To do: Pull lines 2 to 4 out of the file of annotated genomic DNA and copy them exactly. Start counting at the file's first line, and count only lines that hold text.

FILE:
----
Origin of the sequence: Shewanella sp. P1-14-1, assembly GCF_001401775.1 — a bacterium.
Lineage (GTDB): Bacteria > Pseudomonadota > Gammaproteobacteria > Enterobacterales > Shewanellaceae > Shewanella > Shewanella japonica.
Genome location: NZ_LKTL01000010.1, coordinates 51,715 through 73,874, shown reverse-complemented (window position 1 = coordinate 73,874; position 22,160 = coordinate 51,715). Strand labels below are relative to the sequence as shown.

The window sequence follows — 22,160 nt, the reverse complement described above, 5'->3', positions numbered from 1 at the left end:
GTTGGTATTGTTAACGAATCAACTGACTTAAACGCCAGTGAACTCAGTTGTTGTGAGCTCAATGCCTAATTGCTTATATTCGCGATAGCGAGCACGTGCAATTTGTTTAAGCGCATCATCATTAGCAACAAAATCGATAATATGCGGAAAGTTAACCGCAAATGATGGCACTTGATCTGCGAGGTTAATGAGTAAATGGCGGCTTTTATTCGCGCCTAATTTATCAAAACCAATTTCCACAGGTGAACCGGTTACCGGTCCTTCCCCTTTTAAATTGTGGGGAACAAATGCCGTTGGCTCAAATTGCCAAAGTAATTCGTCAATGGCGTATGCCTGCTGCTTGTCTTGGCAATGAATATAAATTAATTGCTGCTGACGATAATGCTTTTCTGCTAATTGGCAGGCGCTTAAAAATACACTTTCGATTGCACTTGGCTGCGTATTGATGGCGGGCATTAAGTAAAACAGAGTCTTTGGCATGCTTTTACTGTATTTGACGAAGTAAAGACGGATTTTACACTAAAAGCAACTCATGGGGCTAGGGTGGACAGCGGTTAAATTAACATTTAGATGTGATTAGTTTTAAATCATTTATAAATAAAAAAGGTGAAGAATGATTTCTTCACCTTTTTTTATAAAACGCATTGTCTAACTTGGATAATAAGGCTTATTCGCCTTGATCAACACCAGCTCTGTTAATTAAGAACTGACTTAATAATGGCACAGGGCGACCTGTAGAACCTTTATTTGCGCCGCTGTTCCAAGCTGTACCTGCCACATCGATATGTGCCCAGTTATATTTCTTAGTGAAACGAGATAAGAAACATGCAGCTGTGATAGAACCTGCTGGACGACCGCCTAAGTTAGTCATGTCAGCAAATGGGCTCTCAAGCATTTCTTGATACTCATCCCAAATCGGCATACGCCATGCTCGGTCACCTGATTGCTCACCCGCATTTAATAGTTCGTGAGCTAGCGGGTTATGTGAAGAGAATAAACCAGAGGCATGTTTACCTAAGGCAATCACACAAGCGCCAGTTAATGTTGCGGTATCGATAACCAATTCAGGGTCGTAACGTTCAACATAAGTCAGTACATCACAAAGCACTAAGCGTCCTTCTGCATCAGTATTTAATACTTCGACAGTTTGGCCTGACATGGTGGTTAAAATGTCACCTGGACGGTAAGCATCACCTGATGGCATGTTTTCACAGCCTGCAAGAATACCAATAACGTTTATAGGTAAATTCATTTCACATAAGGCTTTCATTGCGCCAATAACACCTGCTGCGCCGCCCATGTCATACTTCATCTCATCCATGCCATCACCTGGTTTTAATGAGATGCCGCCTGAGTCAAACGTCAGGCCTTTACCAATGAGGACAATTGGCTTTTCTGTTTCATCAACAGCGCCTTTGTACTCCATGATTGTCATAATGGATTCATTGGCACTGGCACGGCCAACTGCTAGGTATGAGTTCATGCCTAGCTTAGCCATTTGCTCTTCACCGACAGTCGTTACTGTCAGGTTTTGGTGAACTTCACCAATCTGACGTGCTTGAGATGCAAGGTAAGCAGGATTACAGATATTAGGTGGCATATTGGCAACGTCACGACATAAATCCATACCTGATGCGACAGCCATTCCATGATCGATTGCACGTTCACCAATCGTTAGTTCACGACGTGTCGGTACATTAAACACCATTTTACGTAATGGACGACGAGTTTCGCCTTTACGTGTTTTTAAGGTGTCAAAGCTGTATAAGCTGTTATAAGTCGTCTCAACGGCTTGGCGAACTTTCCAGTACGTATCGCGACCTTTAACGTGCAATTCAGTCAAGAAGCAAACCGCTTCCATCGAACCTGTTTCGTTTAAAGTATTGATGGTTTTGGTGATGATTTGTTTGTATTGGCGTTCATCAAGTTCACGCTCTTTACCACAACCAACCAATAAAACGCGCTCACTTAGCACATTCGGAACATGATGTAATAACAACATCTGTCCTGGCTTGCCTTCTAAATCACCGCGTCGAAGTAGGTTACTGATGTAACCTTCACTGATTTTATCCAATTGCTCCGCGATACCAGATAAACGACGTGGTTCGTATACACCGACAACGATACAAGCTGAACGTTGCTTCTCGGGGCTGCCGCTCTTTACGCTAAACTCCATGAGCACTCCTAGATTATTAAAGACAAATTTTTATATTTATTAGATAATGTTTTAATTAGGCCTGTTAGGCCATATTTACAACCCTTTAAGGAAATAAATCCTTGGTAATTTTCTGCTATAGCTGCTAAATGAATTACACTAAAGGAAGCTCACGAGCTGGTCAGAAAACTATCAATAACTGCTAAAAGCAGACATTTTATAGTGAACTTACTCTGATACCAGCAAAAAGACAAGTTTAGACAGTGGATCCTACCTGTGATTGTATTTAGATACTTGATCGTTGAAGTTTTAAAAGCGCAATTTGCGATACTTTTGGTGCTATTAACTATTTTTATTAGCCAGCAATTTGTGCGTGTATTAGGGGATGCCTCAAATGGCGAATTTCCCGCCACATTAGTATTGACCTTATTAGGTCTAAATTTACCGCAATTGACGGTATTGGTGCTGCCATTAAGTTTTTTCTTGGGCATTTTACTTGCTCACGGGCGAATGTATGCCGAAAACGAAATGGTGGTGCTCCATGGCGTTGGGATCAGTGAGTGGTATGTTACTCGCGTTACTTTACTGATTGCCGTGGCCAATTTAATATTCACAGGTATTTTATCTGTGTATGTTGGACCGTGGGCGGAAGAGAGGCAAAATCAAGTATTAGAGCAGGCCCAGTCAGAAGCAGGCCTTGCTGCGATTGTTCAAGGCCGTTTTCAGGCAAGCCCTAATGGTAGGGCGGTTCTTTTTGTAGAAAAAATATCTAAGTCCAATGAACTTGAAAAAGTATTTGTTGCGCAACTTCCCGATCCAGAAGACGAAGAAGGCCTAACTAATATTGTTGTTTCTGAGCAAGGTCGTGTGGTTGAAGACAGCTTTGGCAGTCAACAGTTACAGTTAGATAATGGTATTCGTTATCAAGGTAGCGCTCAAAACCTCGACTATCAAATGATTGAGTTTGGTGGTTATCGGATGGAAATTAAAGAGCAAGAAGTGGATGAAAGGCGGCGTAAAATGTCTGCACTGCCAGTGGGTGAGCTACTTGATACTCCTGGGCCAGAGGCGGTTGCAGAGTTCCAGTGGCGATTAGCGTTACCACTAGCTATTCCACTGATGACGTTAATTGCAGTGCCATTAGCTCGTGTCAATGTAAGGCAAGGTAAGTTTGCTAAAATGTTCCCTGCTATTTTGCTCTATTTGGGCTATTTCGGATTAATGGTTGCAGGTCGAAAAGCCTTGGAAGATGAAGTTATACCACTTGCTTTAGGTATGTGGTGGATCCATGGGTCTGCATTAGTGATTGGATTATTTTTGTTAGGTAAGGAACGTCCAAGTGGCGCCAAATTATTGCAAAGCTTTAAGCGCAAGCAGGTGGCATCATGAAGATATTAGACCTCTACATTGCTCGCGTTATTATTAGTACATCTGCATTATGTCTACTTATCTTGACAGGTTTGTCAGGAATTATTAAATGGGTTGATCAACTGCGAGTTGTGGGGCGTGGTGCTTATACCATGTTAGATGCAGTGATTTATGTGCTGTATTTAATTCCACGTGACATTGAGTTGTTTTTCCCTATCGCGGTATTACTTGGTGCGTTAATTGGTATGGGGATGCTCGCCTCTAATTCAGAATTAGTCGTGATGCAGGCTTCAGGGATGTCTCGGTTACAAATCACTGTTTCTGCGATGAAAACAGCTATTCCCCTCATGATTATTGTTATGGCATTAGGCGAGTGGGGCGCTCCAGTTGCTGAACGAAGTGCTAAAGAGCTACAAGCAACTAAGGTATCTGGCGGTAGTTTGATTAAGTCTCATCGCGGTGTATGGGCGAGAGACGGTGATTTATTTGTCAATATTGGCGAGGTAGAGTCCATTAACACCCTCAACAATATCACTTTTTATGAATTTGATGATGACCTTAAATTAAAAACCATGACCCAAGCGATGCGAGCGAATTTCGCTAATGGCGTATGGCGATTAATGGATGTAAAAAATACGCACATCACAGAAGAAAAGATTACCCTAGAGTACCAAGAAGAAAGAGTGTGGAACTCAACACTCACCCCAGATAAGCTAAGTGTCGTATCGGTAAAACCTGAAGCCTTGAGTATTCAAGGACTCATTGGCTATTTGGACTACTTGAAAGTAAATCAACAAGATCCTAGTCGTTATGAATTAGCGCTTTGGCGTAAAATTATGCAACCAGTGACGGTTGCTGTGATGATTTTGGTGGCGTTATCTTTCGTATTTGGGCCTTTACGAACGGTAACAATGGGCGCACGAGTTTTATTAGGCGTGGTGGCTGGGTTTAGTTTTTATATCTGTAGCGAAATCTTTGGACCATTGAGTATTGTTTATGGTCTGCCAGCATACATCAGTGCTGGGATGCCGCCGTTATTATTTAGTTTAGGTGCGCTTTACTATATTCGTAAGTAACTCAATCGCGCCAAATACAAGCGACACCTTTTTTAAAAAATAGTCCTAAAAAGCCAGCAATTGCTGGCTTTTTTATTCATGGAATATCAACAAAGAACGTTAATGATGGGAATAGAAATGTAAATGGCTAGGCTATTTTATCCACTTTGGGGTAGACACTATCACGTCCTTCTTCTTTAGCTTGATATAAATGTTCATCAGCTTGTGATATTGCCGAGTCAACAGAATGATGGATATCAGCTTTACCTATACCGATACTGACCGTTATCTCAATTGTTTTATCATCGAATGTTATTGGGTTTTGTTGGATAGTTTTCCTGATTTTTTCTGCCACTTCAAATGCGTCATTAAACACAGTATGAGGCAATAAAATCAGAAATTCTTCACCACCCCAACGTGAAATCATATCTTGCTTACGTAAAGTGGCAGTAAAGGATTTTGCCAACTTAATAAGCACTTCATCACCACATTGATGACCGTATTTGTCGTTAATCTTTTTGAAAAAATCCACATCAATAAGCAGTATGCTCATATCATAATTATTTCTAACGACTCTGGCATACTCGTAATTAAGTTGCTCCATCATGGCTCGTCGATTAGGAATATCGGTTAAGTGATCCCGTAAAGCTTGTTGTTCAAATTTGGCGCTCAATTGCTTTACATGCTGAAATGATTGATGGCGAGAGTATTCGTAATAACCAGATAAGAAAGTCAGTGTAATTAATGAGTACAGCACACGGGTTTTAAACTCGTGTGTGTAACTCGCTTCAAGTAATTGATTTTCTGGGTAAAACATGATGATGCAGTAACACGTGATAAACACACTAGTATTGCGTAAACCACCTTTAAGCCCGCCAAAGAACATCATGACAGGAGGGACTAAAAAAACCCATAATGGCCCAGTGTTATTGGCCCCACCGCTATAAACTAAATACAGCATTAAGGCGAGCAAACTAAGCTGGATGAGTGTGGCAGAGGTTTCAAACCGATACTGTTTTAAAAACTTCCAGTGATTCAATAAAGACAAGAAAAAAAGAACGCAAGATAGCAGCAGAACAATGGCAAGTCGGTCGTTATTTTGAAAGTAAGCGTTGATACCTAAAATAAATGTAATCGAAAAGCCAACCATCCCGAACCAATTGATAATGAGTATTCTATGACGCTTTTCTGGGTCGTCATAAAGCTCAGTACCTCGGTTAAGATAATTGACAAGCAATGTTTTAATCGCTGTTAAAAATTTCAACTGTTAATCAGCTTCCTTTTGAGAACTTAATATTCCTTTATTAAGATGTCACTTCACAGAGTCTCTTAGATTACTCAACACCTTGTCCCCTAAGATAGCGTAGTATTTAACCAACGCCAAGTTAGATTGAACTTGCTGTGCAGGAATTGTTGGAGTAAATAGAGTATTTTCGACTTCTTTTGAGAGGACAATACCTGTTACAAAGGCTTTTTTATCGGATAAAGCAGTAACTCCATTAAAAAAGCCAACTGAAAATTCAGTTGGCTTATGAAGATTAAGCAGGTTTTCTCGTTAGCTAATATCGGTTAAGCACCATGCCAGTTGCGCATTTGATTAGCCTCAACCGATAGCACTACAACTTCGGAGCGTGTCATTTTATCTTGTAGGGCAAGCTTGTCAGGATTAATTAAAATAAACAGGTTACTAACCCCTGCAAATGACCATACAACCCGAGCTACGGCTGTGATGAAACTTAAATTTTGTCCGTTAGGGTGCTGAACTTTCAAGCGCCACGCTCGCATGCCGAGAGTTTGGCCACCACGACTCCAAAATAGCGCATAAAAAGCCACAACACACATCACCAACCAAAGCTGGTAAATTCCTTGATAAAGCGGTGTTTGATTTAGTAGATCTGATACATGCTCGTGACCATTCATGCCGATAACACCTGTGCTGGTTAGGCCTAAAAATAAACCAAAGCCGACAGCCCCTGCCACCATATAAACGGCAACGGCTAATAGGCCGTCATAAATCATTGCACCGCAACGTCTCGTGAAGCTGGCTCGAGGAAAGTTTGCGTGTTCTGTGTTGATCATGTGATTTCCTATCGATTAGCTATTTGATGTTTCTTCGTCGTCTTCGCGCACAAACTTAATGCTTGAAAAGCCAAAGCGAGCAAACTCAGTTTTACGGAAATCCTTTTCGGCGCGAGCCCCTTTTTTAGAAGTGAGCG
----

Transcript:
Lineage (GTDB): Bacteria > Pseudomonadota > Gammaproteobacteria > Enterobacterales > Shewanellaceae > Shewanella > Shewanella japonica.
Genome location: NZ_LKTL01000010.1, coordinates 51,715 through 73,874, shown reverse-complemented (window position 1 = coordinate 73,874; position 22,160 = coordinate 51,715). Strand labels below are relative to the sequence as shown.

The window sequence follows — 22,160 nt, the reverse complement described above, 5'->3', positions numbered from 1 at the left end: